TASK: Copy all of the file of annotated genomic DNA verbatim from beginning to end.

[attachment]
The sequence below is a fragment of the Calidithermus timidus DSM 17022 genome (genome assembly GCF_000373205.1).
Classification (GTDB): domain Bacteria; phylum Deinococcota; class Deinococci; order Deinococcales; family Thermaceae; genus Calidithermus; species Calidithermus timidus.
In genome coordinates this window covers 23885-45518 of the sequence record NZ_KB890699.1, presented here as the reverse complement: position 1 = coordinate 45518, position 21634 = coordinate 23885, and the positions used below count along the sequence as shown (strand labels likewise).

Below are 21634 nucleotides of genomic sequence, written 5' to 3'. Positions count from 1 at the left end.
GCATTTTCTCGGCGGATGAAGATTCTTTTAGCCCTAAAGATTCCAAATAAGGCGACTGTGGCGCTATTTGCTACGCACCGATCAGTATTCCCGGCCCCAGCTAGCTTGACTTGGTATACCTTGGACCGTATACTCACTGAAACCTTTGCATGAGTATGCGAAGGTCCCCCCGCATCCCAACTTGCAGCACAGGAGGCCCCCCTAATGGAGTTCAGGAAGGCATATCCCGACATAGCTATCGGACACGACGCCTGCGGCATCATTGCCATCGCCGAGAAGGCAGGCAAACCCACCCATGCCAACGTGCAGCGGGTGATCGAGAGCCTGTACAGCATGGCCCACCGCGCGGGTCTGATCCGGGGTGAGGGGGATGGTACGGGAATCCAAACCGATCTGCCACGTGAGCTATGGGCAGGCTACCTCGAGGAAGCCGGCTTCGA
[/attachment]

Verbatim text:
The sequence below is a fragment of the Calidithermus timidus DSM 17022 genome (genome assembly GCF_000373205.1).
Classification (GTDB): domain Bacteria; phylum Deinococcota; class Deinococci; order Deinococcales; family Thermaceae; genus Calidithermus; species Calidithermus timidus.
In genome coordinates this window covers 23885-45518 of the sequence record NZ_KB890699.1, presented here as the reverse complement: position 1 = coordinate 45518, position 21634 = coordinate 23885, and the positions used below count along the sequence as shown (strand labels likewise).

Below are 21634 nucleotides of genomic sequence, written 5' to 3'. Positions count from 1 at the left end.
GCATTTTCTCGGCGGATGAAGATTCTTTTAGCCCTAAAGATTCCAAATAAGGCGACTGTGGCGCTATTTGCTACGCACCGATCAGTATTCCCGGCCCCAGCTAGCTTGACTTGGTATACCTTGGACCGTATACTCACTGAAACCTTTGCATGAGTATGCGAAGGTCCCCCCGCATCCCAACTTGCAGCACAGGAGGCCCCCCTAATGGAGTTCAGGAAGGCATATCCCGACATAGCTATCGGACACGACGCCTGCGGCATCATTGCCATCGCCGAGAAGGCAGGCAAACCCACCCATGCCAACGTGCAGCGGGTGATCGAGAGCCTGTACAGCATGGCCCACCGCGCGGGTCTGATCCGGGGTGAGGGGGATGGTACGGGAATCCAAACCGATCTGCCACGTGAGCTATGGGCAGGCTACCTCGAGGAAGCCGGCTTCGA